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Tuesday, December 01, 2009

Priests - cultic figures or servants

Two orientations emerged from the speeches: the first tended to see priests primarily as cultic figures .... The other orientation saw priests in a more active role in society at large ... - What Happened at Vatican II

I finally bought What Happened at Vatican II by Joun O'Malley SJ. I'd previously posted some of what it had on contraception when I earlier checked it out of the library.

Today, though, when I saw a post at Whosoever Desires - Onto-Servants - on the two basic ways of seeing the priesthood (cultic or servant based), I thought I'd post a little of what O'Malley has in his book about the priesthood (there's some interesting stuff also about celibacy and Maximos IV Saigh but I'll post about that another day).

But first here's a bit from the Whosoever Desires post to set this up (it goes on to quote the pope on the character of the priesthood) ....

Within the post-conciliar maelstrom of theological debate concerning the Catholic priesthood, two general positions eventually crystallized. The first is a social-functional view which understands priesthood primarily as a service performed for the community through carrying out a function of the Church in its social dimension. The second is a sacramental-ontological view that emphasizes priesthood as rooted in the ordained man’s being which is determined though the gift of a sacrament bestowed by Christ through the Church.

A 2006 study by Dean R. Hoge entitled “Experiences of Priests Ordained Five to Nine Years” uses a similar division of the “servant-leader” and “cultic” models of the priesthood. It notes a shift in those recently ordained toward a favoring of the cultic model. For example, whereas 63% of the diocesan priests studied in a similar 1990 study agreed somewhat or strongly that ordination gives a priest a “new status . . . essentially different from the laity” by 2005, 89% of recently ordained priests agreed with that statement ...


And here's something from O'Malley's book ....

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That same day the council then moved to the schema On the Life and Ministry of Priests .... The document dealt with priests' call to holiness and tried to provide the motivation and means to help them better answer it. In focusing on holiness the declaration reinforced it as an emerging theme of Vatican II. It presented an ideal of the priest as following Christ in a path of poverty, chastity, and obedience, that sounded similar to the vows that members of religious orders pronounced .... Even more indicative of the orientation of Vatican II and of the shift of sensibilities it promoted was Marty's [Archbishop Francois Marty of Rheims] description of the way priests should bear themselves in relationship to the layity, "not only as pastors and teachers but also as brothers dealing with brothers." (pp. 23-232)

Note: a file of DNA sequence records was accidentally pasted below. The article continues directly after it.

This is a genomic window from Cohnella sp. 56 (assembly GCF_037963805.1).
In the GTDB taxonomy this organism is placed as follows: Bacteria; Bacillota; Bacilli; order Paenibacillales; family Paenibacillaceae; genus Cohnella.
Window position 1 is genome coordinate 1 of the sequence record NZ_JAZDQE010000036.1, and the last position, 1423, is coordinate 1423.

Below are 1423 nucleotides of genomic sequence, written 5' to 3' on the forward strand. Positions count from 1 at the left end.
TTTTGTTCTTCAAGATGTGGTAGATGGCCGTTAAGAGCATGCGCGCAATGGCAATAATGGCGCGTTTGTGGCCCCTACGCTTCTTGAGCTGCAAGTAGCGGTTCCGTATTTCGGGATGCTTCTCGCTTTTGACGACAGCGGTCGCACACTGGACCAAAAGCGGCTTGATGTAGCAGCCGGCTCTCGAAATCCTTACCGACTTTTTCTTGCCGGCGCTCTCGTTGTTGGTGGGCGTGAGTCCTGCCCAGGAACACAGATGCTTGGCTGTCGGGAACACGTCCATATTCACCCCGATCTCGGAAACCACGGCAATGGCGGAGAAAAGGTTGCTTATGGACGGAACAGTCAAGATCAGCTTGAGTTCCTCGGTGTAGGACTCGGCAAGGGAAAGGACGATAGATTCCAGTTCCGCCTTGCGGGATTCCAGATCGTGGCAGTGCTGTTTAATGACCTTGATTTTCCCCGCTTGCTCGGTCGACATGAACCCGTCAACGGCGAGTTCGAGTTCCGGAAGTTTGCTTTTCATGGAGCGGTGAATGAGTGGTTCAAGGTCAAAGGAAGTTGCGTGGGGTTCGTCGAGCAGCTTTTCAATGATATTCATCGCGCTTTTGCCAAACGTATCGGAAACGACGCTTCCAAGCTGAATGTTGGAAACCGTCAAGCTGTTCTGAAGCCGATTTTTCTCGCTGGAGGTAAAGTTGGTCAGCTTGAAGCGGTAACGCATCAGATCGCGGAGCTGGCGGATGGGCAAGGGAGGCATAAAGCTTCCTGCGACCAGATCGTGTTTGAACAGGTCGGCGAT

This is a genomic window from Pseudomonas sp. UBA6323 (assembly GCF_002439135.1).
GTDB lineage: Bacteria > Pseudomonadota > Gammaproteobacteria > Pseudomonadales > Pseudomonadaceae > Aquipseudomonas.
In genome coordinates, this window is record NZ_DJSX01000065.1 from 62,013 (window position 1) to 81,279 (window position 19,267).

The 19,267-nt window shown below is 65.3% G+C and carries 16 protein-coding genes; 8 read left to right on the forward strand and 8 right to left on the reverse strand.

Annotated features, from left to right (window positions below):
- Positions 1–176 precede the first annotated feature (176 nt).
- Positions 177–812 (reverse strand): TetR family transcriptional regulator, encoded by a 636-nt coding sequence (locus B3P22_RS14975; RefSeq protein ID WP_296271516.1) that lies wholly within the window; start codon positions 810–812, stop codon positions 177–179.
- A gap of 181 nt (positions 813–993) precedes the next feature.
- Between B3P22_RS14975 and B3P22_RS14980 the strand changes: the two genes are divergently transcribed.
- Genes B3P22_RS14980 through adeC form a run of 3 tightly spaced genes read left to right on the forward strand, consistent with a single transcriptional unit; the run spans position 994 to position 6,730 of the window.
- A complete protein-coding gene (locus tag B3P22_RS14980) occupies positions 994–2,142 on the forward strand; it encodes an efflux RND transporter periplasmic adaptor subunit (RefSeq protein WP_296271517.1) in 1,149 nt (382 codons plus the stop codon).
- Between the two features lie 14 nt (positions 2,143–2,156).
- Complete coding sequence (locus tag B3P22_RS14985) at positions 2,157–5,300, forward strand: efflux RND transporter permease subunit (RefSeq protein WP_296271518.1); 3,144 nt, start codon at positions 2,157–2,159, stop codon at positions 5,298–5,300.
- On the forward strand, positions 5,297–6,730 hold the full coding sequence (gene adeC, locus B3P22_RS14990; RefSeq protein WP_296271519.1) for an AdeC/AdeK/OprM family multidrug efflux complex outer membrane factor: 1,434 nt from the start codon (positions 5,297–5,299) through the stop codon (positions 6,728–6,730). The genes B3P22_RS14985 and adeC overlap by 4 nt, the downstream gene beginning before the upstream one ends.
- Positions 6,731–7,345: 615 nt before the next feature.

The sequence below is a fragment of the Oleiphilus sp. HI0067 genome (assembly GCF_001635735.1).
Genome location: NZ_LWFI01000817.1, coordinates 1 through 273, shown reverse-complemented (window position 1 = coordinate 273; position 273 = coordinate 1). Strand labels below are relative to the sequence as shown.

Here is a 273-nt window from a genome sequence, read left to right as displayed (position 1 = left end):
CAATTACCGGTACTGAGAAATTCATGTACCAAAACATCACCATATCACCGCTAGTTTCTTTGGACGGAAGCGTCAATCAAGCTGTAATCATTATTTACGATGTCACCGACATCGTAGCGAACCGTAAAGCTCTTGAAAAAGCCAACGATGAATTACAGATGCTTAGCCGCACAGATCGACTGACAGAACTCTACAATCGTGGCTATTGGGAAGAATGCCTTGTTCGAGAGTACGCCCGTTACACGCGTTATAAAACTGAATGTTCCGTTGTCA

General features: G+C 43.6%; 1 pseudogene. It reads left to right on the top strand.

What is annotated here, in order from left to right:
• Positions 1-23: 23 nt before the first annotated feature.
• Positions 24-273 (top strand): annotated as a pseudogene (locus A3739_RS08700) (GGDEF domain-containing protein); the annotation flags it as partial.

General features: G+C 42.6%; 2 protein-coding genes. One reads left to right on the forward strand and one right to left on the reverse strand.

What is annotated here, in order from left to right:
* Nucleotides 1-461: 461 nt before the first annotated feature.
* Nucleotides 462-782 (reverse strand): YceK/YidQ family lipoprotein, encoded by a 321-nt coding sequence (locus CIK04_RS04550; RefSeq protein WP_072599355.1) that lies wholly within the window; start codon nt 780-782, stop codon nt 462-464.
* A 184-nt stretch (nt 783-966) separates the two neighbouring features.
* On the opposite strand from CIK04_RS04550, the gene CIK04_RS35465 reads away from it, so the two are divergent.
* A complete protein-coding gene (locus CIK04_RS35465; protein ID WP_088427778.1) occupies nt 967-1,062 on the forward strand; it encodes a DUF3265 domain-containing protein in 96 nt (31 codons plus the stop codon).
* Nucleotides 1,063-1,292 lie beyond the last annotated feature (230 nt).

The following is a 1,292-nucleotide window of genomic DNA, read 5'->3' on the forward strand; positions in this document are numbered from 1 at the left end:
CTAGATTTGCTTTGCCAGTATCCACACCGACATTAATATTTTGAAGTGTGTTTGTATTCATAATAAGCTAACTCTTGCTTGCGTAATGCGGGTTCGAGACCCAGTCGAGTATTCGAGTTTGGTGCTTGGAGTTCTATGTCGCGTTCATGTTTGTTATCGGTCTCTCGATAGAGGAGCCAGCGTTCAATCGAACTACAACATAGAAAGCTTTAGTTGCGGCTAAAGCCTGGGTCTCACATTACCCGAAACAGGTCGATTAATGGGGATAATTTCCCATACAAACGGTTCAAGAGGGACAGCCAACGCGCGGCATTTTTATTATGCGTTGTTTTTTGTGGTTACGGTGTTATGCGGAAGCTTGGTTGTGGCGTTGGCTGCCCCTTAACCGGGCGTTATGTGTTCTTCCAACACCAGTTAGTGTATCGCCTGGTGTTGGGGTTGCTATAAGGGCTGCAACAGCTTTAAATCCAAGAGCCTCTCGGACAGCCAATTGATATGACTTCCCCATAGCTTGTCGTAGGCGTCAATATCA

Two orientations emerged from the speeches: the first tended to see priests primarily as cultic figures who were empowered to consecrate the eucharistic body of Christ and to forgive sins in God's name, who exercised an almost exclusively top-down authority, and who were under bishops who exercised the same authority in their regard. Priests directed their ministry to the faithful. The other orientation saw priests in a more active role in society at large, saw them as having a collegial relationship with their bishops and as fostering a similar relationship with those unto whom they ministered ......

Three aspects of Presbyterorum Ordinis are particularly noteworthy. First, the framework for the document's treatment of its subject is ministry -- the presbyterate (or priesthood) is about ministry. Ministry, as the word itself denotes, is a form of service that is manifold: the service to Catholics in preaching, administering the sacraments, and leading the community, but also in stretching out a helpful hand to others to work together for the common good ....

The second aspect was the equal emphasis that the ministry of the Word of God received along with administration of the sacraments and the celebration of Mass .... What was new here was the theoretical importance with which the text endowed preaching, the intimate relationship it drew between Word and sacrament, and the presumption running through it that preaching henceforth would for the most part be based more directly on the Bible.

The third aspect was the pervasive insistence on holiness .... The desired manifestations of holiness that the text singles out are not, for instance, austerity and mortification, though these are certainly not excluded, but "those virtues that are regularly held in high esteem in human relations," such as sincerity, courtesy, and concern for justice .... (pp. 272-274)

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I'm kind of confused about all this, about the difference between those in the priesthood and the rest of us, and about the difference between the ideal and the actual in the priesthood.


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